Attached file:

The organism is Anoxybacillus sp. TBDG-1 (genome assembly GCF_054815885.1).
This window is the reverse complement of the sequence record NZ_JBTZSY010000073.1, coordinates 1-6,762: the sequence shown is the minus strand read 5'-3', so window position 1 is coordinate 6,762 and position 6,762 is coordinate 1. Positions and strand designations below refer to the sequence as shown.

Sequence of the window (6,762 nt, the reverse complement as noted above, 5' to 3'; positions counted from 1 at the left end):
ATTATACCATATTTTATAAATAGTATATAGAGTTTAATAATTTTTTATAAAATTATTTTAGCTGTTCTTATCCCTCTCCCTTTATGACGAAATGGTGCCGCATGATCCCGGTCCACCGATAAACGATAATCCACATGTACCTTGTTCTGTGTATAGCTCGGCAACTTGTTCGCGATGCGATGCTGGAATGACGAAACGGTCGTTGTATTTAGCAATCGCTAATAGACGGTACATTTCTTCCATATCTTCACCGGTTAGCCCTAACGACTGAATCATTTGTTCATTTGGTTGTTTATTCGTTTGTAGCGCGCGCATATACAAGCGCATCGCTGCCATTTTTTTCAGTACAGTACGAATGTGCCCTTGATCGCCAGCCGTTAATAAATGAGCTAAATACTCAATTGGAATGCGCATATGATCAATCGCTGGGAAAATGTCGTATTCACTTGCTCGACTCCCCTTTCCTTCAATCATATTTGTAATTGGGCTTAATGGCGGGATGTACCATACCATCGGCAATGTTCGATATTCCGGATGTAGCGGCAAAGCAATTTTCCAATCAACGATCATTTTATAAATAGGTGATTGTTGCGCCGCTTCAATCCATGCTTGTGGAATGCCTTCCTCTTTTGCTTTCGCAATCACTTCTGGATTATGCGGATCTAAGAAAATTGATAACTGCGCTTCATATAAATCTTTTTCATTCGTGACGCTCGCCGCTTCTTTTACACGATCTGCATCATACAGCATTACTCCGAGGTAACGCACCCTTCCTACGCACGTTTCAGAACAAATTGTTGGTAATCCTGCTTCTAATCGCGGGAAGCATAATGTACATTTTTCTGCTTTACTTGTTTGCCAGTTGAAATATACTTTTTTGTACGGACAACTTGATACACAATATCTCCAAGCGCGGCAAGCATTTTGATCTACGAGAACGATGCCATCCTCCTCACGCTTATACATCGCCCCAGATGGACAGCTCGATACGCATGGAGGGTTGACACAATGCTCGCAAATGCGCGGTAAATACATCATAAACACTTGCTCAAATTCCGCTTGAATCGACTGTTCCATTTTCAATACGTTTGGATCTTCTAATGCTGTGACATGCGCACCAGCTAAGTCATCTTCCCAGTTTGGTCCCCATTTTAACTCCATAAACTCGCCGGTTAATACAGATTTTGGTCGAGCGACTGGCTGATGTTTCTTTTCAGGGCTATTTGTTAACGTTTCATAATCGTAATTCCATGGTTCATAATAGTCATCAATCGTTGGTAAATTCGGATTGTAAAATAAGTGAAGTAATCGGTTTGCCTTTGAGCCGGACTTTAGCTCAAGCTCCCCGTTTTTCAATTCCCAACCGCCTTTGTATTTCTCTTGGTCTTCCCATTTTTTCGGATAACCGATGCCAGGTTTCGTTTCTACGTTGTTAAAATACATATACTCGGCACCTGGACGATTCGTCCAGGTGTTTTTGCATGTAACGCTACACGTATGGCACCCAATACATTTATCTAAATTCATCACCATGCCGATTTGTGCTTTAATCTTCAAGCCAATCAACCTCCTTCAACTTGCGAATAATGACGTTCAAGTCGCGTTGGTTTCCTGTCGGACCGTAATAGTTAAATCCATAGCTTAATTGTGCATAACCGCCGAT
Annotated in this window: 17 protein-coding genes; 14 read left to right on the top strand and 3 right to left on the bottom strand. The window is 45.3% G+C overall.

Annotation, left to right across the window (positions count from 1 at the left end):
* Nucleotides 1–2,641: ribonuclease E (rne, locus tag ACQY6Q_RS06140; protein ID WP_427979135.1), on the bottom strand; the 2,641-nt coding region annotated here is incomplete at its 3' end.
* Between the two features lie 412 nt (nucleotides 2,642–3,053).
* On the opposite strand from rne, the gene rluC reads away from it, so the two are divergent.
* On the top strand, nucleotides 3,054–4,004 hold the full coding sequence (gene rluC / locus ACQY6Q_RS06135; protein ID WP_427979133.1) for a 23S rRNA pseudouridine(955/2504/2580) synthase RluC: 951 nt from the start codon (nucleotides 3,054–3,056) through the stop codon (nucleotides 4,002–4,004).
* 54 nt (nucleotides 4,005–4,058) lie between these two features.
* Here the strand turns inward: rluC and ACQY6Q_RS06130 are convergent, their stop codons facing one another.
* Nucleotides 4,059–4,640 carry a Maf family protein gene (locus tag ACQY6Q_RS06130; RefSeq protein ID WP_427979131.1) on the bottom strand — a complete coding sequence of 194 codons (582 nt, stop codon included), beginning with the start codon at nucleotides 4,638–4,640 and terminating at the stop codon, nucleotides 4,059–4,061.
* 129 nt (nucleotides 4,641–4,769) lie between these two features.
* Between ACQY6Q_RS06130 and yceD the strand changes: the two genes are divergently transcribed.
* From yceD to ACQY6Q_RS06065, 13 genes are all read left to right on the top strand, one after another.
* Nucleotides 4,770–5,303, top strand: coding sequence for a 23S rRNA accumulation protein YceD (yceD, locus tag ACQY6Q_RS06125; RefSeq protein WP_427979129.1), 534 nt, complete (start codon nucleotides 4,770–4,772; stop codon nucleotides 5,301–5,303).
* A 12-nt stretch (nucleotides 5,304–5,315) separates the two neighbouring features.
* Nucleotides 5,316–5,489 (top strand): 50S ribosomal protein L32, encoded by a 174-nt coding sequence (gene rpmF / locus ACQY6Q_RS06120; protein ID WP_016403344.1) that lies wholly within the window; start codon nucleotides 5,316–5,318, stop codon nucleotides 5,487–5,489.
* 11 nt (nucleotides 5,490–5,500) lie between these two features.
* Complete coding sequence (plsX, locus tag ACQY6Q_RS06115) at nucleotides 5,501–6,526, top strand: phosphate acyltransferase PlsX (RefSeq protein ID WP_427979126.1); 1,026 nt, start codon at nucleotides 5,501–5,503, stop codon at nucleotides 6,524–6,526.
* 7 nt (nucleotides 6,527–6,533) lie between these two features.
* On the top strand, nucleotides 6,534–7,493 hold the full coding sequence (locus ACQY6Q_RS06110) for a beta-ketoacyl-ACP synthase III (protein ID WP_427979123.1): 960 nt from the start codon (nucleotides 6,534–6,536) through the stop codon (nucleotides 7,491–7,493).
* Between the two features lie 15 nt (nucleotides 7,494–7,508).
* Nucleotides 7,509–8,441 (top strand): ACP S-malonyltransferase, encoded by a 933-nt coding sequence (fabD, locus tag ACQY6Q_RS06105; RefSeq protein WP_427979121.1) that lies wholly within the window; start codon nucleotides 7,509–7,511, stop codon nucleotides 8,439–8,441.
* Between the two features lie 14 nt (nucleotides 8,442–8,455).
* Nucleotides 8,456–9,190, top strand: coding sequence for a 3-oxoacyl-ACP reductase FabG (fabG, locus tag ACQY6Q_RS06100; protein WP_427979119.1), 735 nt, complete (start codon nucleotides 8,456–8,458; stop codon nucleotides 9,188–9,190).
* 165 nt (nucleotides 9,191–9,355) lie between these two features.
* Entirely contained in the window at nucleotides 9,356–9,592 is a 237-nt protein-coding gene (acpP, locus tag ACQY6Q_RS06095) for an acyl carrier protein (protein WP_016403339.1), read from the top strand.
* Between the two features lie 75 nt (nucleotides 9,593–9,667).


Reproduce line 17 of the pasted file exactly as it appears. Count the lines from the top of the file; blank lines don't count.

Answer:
* Nucleotides 4,770–5,303, top strand: coding sequence for a 23S rRNA accumulation protein YceD (yceD, locus tag ACQY6Q_RS06125; RefSeq protein WP_427979129.1), 534 nt, complete (start codon nucleotides 4,770–4,772; stop codon nucleotides 5,301–5,303).